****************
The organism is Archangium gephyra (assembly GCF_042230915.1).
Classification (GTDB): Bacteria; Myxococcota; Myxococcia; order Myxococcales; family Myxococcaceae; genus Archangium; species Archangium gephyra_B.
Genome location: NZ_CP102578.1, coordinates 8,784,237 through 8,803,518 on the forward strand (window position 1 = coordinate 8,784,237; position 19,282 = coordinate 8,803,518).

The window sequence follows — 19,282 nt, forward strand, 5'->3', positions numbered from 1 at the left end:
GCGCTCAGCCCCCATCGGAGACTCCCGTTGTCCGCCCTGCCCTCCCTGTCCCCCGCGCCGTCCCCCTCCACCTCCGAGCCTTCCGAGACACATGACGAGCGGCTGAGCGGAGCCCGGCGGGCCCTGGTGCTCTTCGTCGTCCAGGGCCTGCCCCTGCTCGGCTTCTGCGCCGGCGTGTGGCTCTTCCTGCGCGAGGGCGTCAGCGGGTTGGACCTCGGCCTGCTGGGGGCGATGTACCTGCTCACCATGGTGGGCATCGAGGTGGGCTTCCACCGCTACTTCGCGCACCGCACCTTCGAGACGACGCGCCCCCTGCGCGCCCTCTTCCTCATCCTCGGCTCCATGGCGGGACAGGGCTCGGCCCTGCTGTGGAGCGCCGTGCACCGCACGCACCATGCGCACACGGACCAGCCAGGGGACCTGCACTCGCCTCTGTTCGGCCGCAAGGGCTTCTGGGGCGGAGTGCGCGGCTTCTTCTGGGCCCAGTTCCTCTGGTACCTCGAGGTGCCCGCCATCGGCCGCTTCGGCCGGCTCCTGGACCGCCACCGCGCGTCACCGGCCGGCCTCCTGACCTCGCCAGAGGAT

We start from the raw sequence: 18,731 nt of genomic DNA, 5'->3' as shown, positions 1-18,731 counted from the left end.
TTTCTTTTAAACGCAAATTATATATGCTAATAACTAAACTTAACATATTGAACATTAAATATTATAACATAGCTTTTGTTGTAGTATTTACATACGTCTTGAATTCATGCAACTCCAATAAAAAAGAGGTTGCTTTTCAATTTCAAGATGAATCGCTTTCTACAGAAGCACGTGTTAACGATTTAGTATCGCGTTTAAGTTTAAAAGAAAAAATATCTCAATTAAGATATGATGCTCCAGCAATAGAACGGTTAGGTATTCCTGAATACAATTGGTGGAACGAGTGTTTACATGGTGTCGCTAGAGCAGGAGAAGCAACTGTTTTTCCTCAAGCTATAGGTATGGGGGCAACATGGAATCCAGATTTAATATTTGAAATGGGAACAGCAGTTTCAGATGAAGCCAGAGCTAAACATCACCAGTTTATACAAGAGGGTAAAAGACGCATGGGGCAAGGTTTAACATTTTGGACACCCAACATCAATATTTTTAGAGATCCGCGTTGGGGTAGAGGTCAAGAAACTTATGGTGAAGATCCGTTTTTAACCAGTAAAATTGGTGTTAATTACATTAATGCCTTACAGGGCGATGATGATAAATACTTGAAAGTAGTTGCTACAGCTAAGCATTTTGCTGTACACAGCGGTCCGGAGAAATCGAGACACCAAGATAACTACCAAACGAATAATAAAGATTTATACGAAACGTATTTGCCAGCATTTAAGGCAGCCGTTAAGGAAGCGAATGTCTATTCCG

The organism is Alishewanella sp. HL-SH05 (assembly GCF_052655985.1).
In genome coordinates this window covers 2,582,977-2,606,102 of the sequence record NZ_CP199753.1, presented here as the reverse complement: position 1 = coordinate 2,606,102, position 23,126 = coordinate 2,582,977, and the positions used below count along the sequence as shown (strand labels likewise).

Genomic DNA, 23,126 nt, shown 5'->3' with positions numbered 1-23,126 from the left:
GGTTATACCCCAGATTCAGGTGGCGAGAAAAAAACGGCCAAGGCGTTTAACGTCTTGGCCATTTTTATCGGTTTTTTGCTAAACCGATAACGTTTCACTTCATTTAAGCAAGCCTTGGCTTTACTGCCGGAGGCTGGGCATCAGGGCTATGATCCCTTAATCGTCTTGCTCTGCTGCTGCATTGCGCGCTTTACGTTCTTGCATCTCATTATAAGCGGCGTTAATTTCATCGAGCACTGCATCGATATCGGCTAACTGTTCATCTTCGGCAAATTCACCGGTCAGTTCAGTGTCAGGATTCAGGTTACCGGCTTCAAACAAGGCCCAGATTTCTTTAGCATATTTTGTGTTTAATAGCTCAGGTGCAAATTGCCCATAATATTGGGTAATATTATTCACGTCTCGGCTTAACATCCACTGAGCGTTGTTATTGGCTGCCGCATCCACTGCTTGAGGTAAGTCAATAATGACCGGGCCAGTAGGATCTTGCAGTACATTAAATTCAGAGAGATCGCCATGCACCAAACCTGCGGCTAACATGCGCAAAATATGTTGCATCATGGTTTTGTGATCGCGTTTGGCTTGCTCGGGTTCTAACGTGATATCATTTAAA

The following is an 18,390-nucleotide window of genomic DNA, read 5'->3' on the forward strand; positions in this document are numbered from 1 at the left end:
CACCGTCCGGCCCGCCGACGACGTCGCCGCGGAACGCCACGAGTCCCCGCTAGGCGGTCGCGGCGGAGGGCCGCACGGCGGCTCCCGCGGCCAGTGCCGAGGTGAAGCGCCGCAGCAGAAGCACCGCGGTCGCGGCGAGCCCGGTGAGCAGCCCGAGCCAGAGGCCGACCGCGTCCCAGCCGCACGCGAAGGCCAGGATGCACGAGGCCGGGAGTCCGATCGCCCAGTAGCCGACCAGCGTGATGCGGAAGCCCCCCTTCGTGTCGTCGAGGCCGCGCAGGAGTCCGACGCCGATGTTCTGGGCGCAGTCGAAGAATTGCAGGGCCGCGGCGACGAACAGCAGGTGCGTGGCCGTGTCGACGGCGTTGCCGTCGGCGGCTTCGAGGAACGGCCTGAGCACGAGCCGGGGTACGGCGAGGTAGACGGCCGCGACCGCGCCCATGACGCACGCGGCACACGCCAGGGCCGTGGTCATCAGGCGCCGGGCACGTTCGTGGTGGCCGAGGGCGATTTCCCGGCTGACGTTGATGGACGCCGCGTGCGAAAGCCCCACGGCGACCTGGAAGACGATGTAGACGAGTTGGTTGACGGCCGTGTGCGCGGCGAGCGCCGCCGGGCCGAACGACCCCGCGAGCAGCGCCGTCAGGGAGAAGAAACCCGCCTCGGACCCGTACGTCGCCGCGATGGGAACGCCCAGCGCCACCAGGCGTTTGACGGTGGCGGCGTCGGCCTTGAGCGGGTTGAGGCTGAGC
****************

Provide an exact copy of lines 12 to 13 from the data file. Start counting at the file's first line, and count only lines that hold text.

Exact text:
The following is an 18,390-nucleotide window of genomic DNA, read 5'->3' on the forward strand; positions in this document are numbered from 1 at the left end:
CACCGTCCGGCCCGCCGACGACGTCGCCGCGGAACGCCACGAGTCCCCGCTAGGCGGTCGCGGCGGAGGGCCGCACGGCGGCTCCCGCGGCCAGTGCCGAGGTGAAGCGCCGCAGCAGAAGCACCGCGGTCGCGGCGAGCCCGGTGAGCAGCCCGAGCCAGAGGCCGACCGCGTCCCAGCCGCACGCGAAGGCCAGGATGCACGAGGCCGGGAGTCCGATCGCCCAGTAGCCGACCAGCGTGATGCGGAAGCCCCCCTTCGTGTCGTCGAGGCCGCGCAGGAGTCCGACGCCGATGTTCTGGGCGCAGTCGAAGAATTGCAGGGCCGCGGCGACGAACAGCAGGTGCGTGGCCGTGTCGACGGCGTTGCCGTCGGCGGCTTCGAGGAACGGCCTGAGCACGAGCCGGGGTACGGCGAGGTAGACGGCCGCGACCGCGCCCATGACGCACGCGGCACACGCCAGGGCCGTGGTCATCAGGCGCCGGGCACGTTCGTGGTGGCCGAGGGCGATTTCCCGGCTGACGTTGATGGACGCCGCGTGCGAAAGCCCCACGGCGACCTGGAAGACGATGTAGACGAGTTGGTTGACGGCCGTGTGCGCGGCGAGCGCCGCCGGGCCGAACGACCCCGCGAGCAGCGCCGTCAGGGAGAAGAAACCCGCCTCGGACCCGTACGTCGCCGCGATGGGAACGCCCAGCGCCACCAGGCGTTTGACGGTGGCGGCGTCGGCCTTGAGCGGGTTGAGGCTGAGC